Etymology
Advertisement
verbal (adj.)
early 15c., "dealing with words" (especially in contrast to things or realities), from Old French verbal (14c.) and directly from Late Latin verbalis "consisting of words, relating to verbs," from Latin verbum "word" (see verb). Related: Verbally. Verbal conditioning is recorded from 1954. Colloquial verbal diarrhea is recorded from 1823. A verbal noun is a noun derived from a verb and sharing in its senses and constructions.
Related entries & more 
Advertisement
non-verbal (adj.)

also nonverbal, "not using words," by 1809, from non- + verbal. Related: Non-verbally.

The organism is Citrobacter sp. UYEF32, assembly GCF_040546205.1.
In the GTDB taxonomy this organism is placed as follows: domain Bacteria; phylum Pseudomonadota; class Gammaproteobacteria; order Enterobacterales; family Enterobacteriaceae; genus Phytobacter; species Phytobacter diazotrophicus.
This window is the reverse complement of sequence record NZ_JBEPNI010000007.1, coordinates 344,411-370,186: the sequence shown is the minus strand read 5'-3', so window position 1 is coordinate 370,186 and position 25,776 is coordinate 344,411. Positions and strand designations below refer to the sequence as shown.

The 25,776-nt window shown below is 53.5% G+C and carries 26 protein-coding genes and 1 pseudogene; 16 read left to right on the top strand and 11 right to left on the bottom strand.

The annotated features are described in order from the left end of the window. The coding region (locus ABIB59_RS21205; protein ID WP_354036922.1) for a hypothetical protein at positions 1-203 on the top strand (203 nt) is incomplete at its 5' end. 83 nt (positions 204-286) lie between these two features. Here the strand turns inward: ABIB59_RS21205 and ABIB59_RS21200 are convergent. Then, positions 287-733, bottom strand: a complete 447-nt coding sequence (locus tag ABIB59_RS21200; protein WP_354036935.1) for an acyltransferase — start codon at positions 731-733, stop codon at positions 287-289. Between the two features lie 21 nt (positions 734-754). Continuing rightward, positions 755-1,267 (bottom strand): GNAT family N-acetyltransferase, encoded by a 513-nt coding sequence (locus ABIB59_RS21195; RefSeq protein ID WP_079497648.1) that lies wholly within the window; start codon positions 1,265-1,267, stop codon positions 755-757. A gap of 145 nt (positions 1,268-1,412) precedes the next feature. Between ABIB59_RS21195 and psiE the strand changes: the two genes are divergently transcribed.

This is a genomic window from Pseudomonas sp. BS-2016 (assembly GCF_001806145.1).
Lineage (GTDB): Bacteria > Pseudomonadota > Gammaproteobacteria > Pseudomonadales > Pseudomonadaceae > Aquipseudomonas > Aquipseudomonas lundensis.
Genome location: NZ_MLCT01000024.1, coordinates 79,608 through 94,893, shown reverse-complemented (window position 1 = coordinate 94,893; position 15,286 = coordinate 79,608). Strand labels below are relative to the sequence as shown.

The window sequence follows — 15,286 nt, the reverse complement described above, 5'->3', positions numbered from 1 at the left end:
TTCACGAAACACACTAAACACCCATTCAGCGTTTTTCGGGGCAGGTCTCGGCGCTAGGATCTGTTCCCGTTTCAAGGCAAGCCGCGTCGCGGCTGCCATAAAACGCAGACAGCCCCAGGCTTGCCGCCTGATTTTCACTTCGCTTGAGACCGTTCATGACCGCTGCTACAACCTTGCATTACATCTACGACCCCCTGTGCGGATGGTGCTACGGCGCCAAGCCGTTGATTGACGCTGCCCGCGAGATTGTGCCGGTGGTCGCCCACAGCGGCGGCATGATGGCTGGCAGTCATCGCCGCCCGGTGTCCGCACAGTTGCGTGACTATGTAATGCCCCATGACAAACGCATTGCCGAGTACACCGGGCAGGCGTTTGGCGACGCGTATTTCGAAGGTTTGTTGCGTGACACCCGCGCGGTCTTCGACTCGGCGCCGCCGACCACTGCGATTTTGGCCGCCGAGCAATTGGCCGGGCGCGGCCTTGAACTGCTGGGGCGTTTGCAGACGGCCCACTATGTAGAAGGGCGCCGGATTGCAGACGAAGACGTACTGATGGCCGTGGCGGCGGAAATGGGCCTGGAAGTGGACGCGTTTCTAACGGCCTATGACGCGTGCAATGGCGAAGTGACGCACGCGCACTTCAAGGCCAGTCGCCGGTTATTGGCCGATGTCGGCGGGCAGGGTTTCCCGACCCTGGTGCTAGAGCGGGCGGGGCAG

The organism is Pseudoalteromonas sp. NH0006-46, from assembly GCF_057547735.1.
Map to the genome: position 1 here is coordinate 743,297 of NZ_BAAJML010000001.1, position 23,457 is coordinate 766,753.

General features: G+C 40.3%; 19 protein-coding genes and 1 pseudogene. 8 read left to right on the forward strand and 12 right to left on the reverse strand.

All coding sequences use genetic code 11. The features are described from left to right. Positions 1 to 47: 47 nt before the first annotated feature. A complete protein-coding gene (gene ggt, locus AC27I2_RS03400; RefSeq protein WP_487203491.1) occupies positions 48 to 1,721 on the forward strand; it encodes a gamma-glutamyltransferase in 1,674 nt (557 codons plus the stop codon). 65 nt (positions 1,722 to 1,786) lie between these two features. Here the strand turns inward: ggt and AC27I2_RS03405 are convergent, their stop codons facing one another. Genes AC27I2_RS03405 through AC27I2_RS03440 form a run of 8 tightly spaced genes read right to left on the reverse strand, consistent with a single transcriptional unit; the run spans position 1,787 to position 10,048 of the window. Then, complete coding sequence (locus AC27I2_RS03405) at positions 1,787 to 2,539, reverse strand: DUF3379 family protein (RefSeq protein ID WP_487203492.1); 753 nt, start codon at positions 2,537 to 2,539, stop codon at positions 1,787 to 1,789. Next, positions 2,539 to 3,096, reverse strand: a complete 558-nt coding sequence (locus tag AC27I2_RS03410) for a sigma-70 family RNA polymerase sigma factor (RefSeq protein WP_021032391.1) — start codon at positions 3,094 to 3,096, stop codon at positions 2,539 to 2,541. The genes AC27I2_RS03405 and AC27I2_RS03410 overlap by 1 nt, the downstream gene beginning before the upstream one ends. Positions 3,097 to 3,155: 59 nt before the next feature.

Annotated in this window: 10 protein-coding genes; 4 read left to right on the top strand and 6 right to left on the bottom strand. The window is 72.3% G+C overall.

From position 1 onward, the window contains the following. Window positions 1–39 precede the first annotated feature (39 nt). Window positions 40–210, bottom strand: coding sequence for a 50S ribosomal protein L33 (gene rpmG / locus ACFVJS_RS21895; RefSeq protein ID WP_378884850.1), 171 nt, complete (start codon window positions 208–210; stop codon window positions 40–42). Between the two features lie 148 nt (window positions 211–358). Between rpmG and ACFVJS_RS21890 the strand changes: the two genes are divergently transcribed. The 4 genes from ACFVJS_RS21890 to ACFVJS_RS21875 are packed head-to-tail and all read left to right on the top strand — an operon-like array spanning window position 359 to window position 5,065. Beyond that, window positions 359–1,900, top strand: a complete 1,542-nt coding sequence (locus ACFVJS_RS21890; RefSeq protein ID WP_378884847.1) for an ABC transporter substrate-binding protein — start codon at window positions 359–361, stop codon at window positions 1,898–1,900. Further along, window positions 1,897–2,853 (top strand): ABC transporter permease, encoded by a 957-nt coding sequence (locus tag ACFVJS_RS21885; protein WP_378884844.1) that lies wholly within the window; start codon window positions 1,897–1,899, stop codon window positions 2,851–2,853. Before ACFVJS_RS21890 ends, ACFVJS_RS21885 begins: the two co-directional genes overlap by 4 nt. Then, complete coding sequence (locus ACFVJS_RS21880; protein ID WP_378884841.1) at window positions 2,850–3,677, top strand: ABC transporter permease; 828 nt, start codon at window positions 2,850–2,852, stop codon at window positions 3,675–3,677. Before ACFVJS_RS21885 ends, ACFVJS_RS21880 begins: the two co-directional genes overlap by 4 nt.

Related entries & more 
verbalize (v.)
c. 1600, "use too many words," from French verbaliser (16c.); see verbal. Meaning "express in words" is attested from 1875. Related: Verbalized; verbalizing.
Related entries & more 
preverbal (adj.)

also pre-verbal, "prior to or present before the development of speech," 1931, from pre- "before" + verbal.

Related entries & more 
bickering (n.)
c. 1300, "a skirmish," verbal noun from bicker (v.). Meaning "a verbal wrangle" is from 1570s.
Related entries & more 
Advertisement
bussing (n.)
"kissing," 1570s, verbal noun from buss (v.).
Related entries & more 
wadding (n.)
"stuffing," 1620s, verbal noun from wad (v.).
Related entries & more 
yelling (n.)
mid-13c., verbal noun from yell (v.).
Related entries & more 
gardening (n.)
1570s, verbal noun from garden (v.).
Related entries & more 
stitching (n.)
1520s, verbal noun from stitch (v.).
Related entries & more